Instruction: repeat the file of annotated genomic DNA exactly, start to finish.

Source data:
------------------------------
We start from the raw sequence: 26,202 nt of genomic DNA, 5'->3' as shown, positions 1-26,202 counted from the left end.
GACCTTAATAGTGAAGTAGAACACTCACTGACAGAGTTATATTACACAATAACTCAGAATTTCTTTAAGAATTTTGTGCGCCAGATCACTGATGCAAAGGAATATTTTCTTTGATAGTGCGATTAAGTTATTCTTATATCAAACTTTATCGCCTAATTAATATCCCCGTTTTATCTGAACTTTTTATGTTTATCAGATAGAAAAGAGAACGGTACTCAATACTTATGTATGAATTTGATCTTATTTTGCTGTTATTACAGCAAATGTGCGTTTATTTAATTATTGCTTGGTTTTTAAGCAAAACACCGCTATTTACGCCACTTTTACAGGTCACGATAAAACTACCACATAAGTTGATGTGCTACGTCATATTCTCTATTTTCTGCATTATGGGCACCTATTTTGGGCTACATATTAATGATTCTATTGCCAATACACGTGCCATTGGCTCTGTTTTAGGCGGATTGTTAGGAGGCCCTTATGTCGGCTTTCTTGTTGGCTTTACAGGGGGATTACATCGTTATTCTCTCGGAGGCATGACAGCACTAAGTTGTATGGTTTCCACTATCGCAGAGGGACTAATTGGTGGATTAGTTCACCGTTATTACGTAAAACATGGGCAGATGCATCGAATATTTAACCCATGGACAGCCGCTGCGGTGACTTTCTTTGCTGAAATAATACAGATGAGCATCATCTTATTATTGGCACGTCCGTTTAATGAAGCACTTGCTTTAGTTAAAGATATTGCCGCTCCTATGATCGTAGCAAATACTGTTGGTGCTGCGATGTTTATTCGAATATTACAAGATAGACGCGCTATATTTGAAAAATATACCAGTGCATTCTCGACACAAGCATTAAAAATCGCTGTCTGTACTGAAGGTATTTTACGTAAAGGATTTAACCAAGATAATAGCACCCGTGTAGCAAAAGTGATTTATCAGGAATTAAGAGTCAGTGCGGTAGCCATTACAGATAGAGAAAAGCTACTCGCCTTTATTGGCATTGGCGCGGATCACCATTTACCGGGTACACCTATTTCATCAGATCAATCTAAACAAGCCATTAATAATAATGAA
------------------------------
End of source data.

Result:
We start from the raw sequence: 26,202 nt of genomic DNA, 5'->3' as shown, positions 1-26,202 counted from the left end.
GACCTTAATAGTGAAGTAGAACACTCACTGACAGAGTTATATTACACAATAACTCAGAATTTCTTTAAGAATTTTGTGCGCCAGATCACTGATGCAAAGGAATATTTTCTTTGATAGTGCGATTAAGTTATTCTTATATCAAACTTTATCGCCTAATTAATATCCCCGTTTTATCTGAACTTTTTATGTTTATCAGATAGAAAAGAGAACGGTACTCAATACTTATGTATGAATTTGATCTTATTTTGCTGTTATTACAGCAAATGTGCGTTTATTTAATTATTGCTTGGTTTTTAAGCAAAACACCGCTATTTACGCCACTTTTACAGGTCACGATAAAACTACCACATAAGTTGATGTGCTACGTCATATTCTCTATTTTCTGCATTATGGGCACCTATTTTGGGCTACATATTAATGATTCTATTGCCAATACACGTGCCATTGGCTCTGTTTTAGGCGGATTGTTAGGAGGCCCTTATGTCGGCTTTCTTGTTGGCTTTACAGGGGGATTACATCGTTATTCTCTCGGAGGCATGACAGCACTAAGTTGTATGGTTTCCACTATCGCAGAGGGACTAATTGGTGGATTAGTTCACCGTTATTACGTAAAACATGGGCAGATGCATCGAATATTTAACCCATGGACAGCCGCTGCGGTGACTTTCTTTGCTGAAATAATACAGATGAGCATCATCTTATTATTGGCACGTCCGTTTAATGAAGCACTTGCTTTAGTTAAAGATATTGCCGCTCCTATGATCGTAGCAAATACTGTTGGTGCTGCGATGTTTATTCGAATATTACAAGATAGACGCGCTATATTTGAAAAATATACCAGTGCATTCTCGACACAAGCATTAAAAATCGCTGTCTGTACTGAAGGTATTTTACGTAAAGGATTTAACCAAGATAATAGCACCCGTGTAGCAAAAGTGATTTATCAGGAATTAAGAGTCAGTGCGGTAGCCATTACAGATAGAGAAAAGCTACTCGCCTTTATTGGCATTGGCGCGGATCACCATTTACCGGGTACACCTATTTCATCAGATCAATCTAAACAAGCCATTAATAATAATGAA